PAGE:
25 June 2017
When I started using computers, they mostly didn’t have terminals, yet. The introduction of “screens” for interactivity with the operator was a huge breakthrough. Technology hasn’t stopped since then, to the contrary. Computers and smartphones are ubiquitous, and this has triggered revolutionary innovations. We now live in a data-driven economy. The power of data should not be confined to those with technical skills (typically IT). We are bringing data to end-users, and providing interfaces that require little or no technical (or data) knowledge. Gartner refers to this latter user groups as “Citizen BI users” or “Citizen Data Scientists.”
I have noticed an interesting phenomenon. End-user tools get ever more user-friendly, and “citizen users” no longer want to rely on IT to have their data needs met. Seems genuine progress to me. As testimony of success I now see citizen data scientists perform very elaborate data manipulation, done within the confines of user-friendly end-reporting tools. Great! Power to the people. But with that power has come a new risk, actually one that seems very familiar… Citizen BI users are re-creating the old “Excel-hell” (or here) straight inside their own self-service BI tools!
What do I mean by this? Whenever a BI application gets released, invariably the first and most commonly asked question is: “Can I export the results to Excel??” IT has always resented this reflex, claiming that releasing data into uncontrolled environments will inevitably lead to (data) chaos. Lack of control, lack of consistency. Maybe most importantly, poor maintainability for applications that organically grow downstream from the officiated corporate data source. We refer to this as “Excel hell” because these federated data applications can easily mushroom out of control. In that end game, the very flexibility and versatility of Excel comes back to bite you in the bum.
From a bird’s eye view, you notice that individual contributors are confined by their idiosyncratic boundaries, and within those constraints do the best they can. But that local optimum need not be the best solution across the value chain. The same data transformation (maybe a sub query that is need for a report) can be done in the reporting tool, or it could be performed upstream and its result passed on to the report. The latter solution, by implication, is more likely to get identified as a requirement and maybe even documented as such. Not to mention the superior usage of CPU horsepower when you run this on the server (only once…) rather than inside the reporting tool.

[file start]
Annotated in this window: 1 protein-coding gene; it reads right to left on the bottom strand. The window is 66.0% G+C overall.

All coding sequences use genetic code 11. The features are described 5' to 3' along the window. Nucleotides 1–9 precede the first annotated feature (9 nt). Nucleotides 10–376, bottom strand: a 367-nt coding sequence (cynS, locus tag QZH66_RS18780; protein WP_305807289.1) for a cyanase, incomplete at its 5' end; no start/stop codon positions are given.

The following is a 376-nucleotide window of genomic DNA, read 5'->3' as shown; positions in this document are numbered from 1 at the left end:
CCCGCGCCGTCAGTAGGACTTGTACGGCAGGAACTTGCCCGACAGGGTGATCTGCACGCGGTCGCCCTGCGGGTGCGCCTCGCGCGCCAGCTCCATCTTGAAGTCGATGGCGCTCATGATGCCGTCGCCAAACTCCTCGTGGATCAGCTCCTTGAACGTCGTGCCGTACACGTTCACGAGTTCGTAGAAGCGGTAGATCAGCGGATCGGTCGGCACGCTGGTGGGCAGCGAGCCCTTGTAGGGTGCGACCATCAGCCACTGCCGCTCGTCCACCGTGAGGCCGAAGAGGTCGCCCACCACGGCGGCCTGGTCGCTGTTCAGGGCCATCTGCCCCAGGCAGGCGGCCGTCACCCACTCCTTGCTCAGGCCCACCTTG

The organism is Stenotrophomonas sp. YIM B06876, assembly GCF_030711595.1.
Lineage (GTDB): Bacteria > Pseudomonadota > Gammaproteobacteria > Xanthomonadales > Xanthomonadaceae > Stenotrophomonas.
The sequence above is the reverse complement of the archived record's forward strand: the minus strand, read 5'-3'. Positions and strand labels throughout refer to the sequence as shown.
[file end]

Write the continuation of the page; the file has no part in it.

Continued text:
My friend Ronald Damhof invented, and subsequently has been popularizing a “four quadrant” model where data needs like these can migrate over time from quadrant IV to quadrant II (see also this article). It is wonderful when self-service enable discovery of extracted features. But if there is no (convenient!) path to make these enriched data features available to the entire organization, then both standardization of context as well as robustness and maintainability are compromised. Absent any realistic input into the corporate release process, of course users default to loading their (!) data into Excel. There they have control. There they can determine their fate. They need to do their thing. With, or without help from IT.
All things considered, maybe self-service BI solutions place even higher demands on data governance than the “old” operating model (IT “in control”) ever did. However, the wisdom of the crowds, massively parallel experimentation, and a democratic process to surface the ideal representation of data –and hence business processes– must surely be in the best interest of value creation. Besides, history has also shown that once the genie is out of the bottle, there is no way to ever get it back in… I remain hopeful that careful data governance, collaboration between IT and citizen users, the transition from Agile to DevOps to No-Ops, micro services and containerization, can help mitigate some of these side effects of self-service BI.